Adam Nowak, Joshua Schroeder & Kristie Johns
Navigating Barriers to mental health services
In this session, we will explain work-arounds for a variety of barriers that impact a family’s ability to access mental health care (i.e., paperwork, transportation, facilitating contact, home visits, school-based service models, etc.). We will also talk about streamlining the referral process and working together with families for completing the process.
PATCH Teen Educators
Providers and Teens Communicating for Health: PATCH for Providers
PATCH Teen Educators share their authentic insights into the concerns, preferences, and realities of today’s youth in healthcare settings. Participants are asked to reflect on their own policies and practice and are challenged to consider ways in which they could be more youth-friendly.
Welcoming Neurodivergence: Utilizing Picture Books to Support Acceptance & Belonging
Representation matters! Picture books can be utilized to teach many different concepts, themes, and skills. This session will explore the benefits of increasing books that represent neurodivergent learners into all settings. Participants will be provided with time to explore books written by neurodivergent authors as well as books that include neurodivergent characters.
Equity, Culture, and Communication Equals Results
We will explore how we understand equity and culture. Once we understand these two traits then we can communicate with service providers and vice versa. Understanding our ideas of equity will show our strengths and short comings. Defining Culture will help us work with one another to get our desired results. With communication, we can accomplish anything.
Caroline Rossing & Cheri Sylla
Focus on IEPs: Making Lemonade Out of Lemons
Interactive session on how to make the IEP meeting experience more welcoming and collaborative. Participants will leave this session with ideas, tools, and strategies to put into action at their next IEP meeting.
Creating Welcoming Communities: Fair Housing Rights for Children with Disabilities
Fair housing laws prohibit discrimination based on disability, including disabilities of children, and yet this type of discrimination is common. This presentation will describe forms of housing discrimination faced by families, how families may seek reasonable accommodations and modifications in housing situations, and how fair housing laws can be enforced.
Robyn Hardt Schultz
To Be Announced
Trauma-Informed Healing, Substance Use Disorder, and The Brain
Participants will experience an interactive training that will identify how the brain is affected by trauma and substance use disorder, how this impacts the brain and our ability to treat trauma, and will understand the limitations of traditional talk therapy. Participants will learn to identify brain/body dysregulation and how dysregulation increases the risk of relapse and lack of progress toward identified goals. Participants will experience simple activities to be used when working with trauma and SUD clients to promote healing in others and self.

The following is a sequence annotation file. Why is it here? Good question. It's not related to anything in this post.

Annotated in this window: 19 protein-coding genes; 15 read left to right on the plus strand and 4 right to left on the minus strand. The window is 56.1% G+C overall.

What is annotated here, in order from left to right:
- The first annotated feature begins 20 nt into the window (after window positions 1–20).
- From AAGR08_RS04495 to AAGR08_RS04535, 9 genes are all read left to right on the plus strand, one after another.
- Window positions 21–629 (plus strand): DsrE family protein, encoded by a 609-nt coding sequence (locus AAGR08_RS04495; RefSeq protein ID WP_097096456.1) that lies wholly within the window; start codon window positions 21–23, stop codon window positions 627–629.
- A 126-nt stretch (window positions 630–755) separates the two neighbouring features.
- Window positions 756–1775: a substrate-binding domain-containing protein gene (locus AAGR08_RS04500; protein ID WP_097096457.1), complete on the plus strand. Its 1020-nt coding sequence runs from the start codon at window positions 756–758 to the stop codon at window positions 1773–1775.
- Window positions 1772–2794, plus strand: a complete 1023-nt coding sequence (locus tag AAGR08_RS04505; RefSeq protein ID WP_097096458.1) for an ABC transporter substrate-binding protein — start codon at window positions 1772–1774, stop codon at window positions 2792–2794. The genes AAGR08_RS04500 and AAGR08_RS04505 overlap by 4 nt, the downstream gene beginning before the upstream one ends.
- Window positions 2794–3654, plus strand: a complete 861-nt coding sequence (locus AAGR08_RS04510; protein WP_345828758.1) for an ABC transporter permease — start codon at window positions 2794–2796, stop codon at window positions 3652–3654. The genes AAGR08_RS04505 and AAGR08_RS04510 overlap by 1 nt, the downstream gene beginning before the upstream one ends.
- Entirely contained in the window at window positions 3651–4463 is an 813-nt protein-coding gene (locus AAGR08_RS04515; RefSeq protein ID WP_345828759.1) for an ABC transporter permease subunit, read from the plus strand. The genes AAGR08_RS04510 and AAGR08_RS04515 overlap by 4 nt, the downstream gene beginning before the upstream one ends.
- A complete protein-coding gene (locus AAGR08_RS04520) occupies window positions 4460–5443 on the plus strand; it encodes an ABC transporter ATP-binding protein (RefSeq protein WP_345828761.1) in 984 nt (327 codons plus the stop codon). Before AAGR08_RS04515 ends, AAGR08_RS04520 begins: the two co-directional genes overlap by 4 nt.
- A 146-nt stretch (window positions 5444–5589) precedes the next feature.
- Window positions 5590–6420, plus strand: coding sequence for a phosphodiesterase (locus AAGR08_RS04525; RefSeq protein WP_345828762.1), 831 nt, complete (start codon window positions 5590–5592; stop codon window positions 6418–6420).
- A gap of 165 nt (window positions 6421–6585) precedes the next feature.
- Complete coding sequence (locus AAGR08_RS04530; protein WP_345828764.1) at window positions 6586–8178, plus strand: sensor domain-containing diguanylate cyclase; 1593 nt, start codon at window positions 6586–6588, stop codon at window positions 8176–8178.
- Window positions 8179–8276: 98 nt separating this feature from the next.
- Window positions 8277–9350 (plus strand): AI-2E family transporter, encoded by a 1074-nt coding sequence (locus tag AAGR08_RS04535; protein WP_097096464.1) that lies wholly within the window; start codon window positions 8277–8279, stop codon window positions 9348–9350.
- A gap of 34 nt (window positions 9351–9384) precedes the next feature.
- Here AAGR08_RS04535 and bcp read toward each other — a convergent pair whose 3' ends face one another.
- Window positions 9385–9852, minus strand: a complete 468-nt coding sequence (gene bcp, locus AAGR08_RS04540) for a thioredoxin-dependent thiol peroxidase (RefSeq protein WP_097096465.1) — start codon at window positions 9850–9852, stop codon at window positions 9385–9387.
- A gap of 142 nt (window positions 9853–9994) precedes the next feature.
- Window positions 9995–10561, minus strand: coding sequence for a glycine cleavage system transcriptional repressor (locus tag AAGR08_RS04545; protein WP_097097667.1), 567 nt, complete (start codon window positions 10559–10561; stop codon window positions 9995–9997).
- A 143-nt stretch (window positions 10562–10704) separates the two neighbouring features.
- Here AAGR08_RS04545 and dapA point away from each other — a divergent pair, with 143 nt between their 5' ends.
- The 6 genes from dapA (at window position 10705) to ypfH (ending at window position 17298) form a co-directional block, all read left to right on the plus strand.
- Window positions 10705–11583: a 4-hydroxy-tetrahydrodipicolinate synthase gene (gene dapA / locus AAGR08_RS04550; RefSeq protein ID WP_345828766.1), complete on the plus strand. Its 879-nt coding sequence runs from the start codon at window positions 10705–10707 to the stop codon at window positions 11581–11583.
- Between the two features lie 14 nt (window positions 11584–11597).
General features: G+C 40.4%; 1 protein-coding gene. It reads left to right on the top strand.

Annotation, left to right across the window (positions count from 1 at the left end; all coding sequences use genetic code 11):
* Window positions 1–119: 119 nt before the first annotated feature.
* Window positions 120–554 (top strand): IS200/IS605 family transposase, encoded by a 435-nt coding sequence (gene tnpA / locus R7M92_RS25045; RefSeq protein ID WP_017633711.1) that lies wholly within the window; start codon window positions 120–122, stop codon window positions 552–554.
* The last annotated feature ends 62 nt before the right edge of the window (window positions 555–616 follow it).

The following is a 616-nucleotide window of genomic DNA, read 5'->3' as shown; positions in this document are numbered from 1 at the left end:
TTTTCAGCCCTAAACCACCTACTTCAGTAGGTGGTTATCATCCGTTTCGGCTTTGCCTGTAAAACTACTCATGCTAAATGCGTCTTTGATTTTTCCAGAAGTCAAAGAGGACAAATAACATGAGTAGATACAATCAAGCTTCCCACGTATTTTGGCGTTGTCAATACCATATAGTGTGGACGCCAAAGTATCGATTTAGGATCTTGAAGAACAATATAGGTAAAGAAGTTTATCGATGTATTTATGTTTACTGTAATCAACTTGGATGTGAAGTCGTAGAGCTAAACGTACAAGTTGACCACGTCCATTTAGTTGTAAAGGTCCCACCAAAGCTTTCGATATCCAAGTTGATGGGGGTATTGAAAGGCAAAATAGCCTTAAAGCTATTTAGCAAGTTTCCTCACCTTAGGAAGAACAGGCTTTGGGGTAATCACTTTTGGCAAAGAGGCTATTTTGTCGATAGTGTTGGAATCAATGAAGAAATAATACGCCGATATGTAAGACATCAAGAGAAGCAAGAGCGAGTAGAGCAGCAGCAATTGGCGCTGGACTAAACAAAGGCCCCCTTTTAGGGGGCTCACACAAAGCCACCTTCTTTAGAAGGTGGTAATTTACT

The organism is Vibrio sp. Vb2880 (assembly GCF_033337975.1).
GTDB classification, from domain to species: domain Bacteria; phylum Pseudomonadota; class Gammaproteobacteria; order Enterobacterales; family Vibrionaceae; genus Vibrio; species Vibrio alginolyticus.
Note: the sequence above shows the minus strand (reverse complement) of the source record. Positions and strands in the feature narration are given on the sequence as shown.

Deborah-Jean Smith & Sarah Winterhoff
You Can’t Ride in My Little Red Wagon
In this session, we will discuss the Importance of building a rapport with families and individuals that struggle with anxiety and other mental health challenges.
Misunderstood: Shifting from a Punitive Mindset
Misunderstood kids are more likely to be restrained, secluded, suspended, expelled, and subjected to corporal punishment. While many acknowledge that behavior is communication, children are often punished in the name of behavior. In this session, we will discuss how a different lens on behavior can reduce and eliminate punitive practices.
Reptiles and Therapy: Implications for Utilizing Reptiles within the Therapy Session
I am a clinical director in Kenosha, and a professional reptile keeper. Reptiles are fascinating and misunderstood animals and can be excellent tools to engage clients and promote positive therapeutic change. This presentation will explore the implications of using reptiles as effective therapy tools for children.
Angela Sullivan & Patty Werber
Better Mental Health for Everyone: Self-Help for Teens and Adults
For 85 years, Recovery International has helped adults change thoughts and impulses through a 4-step, self-help, CBT Method. By managing daily trivial events that get us worked up, we can live more peaceful and productive lives. Teen workbook also available. Session includes demonstration of the Method.
Jamie Lynn Tatera
Self-Compassion for Children and Caregivers
Self-compassion is an inner resource that can help adults and children develop mental and emotional resilience. Join Jamie Lynn Tatera, developer of the Self-Compassion for Children and Caregivers program, for an experiential workshop designed to help caregivers learn to help children develop the inner resource of self-compassion.
Co-creating Well-coming Spaces of Wonder
The current state of children’s mental health is an indicator best summed up by the metaphor “a canary in the coal mine”. This early warning of danger is a call to action for the mindful, compassionate co-creation of “well”-coming spaces of wonder for everyone’s overall “well”-being.
Think Differently! to appreciate what works
Think Differently! After what we’ve go through daily… this just makes sense. Together we will explore ways to notice what’s working and dig into the 3 i’s of engagement by sharing ideas to enhance and appreciate ourselves. These past few years have been different and the focus of this session is to discover what is working, dream about what might be, design what could be and deliver what will be, all while valuing ourselves. I hope you choose to think differently and join me in this session.